Guest blog article by Jennifer L. Self.
I recently attended a play portraying Mark Twain’s The Prince and the Pauper. The setting was 16th century England, right before the death of Henry VIII. His son, Edward, succeeded him to the throne but lived for a very short time. After Edward’s death, Henry’s daughter, Mary, took the throne. Mary’s reign was characterized by the brutal treatment of the English people and earned her the title of “Bloody Mary”.
In this play, the playwright imagined the childhood tension between Prince Edward and his sister Mary. They were preparing to go out onto London Bridge and greet the city people. As a typical child, Edward was reluctant when Mary prodded him to hurry with his dressing. “We’re only greeting people again, Mary,” he pointed out, resisting her urging. Mary’s character exclaims in exasperation, “Subjects! Not people, subjects. And do refrain from that disgusting habit of smiling. It does not become a prince.”
Mary’s dismissive attitude towards humanity and her arrogance is repulsive to us hundreds of years later. However, we tend to make the same error in our marketing, although to a lesser degree. There is a danger in focusing so much on followers, web site stats and book sales that we no longer see our readers as people. They are only a means to promote our own book or ideas. This, of course, is not God’s design for reaching out with the message He has given us.
Here are a few ways we can avoid treating our readers as mere numbers and appreciate them as the people they are:
- Focus less on what you do and more on what they need.
This is one of the fundamental problems of marketing. When someone asks about your product, you begin your pitch by telling all about you, your product and what it does. While they may politely listen, your message has no relevance to their life. They need to know that your product will fill a need for them.
For example, let’s say you write a book about caring for dogs. When you first launch into a long monologue about your qualifications and knowledge of dogs or explain the details of how your book is the best manual for dog care in the nation, you are only promoting yourself.
However, when you meet someone walking his dog, reach to pet it and ask him questions about his dog. At some point in the conversation you may ask, “What are your greatest challenges in caring for your dog?” As he shares, you are no longer concerned with yourself, but you are learning about what the dog owner needs.
- Craft a message that meets their needs.
When you take time to find out the needs of your audience, you become clear on your message. Draw from the needs of your audience and tailor that message directly to them. Those in your audience are no longer numbers and stats, but real people walking down neighborhood streets and in parks with their dogs.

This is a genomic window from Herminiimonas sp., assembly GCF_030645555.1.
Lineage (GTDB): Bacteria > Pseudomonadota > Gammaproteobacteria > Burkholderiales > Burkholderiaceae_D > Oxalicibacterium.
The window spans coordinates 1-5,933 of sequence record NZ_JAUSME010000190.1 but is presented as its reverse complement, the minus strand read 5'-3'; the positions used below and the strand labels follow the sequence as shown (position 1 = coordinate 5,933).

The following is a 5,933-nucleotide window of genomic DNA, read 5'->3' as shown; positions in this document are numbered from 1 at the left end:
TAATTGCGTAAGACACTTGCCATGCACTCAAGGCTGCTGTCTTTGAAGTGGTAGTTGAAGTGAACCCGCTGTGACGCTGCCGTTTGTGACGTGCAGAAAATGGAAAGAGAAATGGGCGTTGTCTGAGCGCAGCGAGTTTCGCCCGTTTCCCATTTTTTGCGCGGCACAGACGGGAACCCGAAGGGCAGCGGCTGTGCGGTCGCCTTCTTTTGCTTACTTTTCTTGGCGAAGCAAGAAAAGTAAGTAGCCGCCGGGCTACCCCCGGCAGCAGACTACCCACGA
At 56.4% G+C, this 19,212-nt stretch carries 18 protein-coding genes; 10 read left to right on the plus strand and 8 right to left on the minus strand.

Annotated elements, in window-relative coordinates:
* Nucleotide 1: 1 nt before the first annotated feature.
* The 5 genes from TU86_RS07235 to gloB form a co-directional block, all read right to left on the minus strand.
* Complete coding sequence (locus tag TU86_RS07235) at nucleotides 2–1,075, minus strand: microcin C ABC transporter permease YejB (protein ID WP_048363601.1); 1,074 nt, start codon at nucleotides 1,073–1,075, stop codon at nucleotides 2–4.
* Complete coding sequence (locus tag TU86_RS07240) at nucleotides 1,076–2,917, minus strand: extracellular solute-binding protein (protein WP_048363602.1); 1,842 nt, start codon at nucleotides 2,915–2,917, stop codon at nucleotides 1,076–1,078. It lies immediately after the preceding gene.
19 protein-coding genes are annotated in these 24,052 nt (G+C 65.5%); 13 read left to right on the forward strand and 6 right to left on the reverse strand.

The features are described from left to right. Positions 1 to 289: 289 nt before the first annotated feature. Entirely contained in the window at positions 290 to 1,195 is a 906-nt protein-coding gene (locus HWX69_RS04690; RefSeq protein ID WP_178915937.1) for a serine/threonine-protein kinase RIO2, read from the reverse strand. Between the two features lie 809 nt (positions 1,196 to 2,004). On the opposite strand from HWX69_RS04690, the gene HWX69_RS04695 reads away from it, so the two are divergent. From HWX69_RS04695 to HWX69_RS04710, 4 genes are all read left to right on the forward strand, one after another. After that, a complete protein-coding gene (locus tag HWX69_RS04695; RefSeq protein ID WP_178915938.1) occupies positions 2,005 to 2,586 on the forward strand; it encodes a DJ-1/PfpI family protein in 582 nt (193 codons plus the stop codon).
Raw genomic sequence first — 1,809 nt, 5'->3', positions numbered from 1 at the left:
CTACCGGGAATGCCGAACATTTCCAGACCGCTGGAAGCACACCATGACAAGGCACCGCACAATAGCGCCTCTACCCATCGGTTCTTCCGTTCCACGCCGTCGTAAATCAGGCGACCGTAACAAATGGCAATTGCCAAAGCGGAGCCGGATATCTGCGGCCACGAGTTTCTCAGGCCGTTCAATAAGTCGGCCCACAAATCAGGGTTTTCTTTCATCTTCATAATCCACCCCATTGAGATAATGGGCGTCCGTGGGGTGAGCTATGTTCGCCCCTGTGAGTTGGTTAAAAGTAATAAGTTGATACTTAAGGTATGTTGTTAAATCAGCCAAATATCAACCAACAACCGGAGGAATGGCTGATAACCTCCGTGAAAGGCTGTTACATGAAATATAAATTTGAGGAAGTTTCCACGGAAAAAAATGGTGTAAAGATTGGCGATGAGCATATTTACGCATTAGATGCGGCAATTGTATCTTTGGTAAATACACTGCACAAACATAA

When you write your book, picture those people who spoke to you. Remember what their greatest struggles were. Consider what they did to properly care for their dogs and share those tips with your readers.
- Share your message with those that need it most.
In our example of writing a book about caring for dogs, you probably need to share it with those that own dogs. Once you have found out the needs of your audience and crafted a message to meet those needs, you now have only to find them.
Where do dog owners shop? What websites do they frequent? Are there any clubs, meeting places or online forums made for dog owners? Can you contact local veterinarians about marketing your book?
When you begin to see your audience as real people with real needs, you craft a better message and reach your audience more effectively. When you ignore the numbers and concentrate on people, you lose your inflated opinion of yourself and your work. It is no longer about self-promotion but about building relationships.
While you are greeting these real people and filling their needs, ignore Mary’s advice. Go ahead and smile at them. We are all in this together after all, and it becomes you quite well.
I hope you learn solid principles to help you on your journey of success—whatever success means to you.
Change something today to make your tomorrow better.
Literary Strategist, LLC
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Jennifer L. Self is passionate about educating, working and living well at home. When she’s not dreaming up new business ideas or spending time with her family, she writes about simplifying and enriching life for the work-at-home, homeschooling mom on her blog.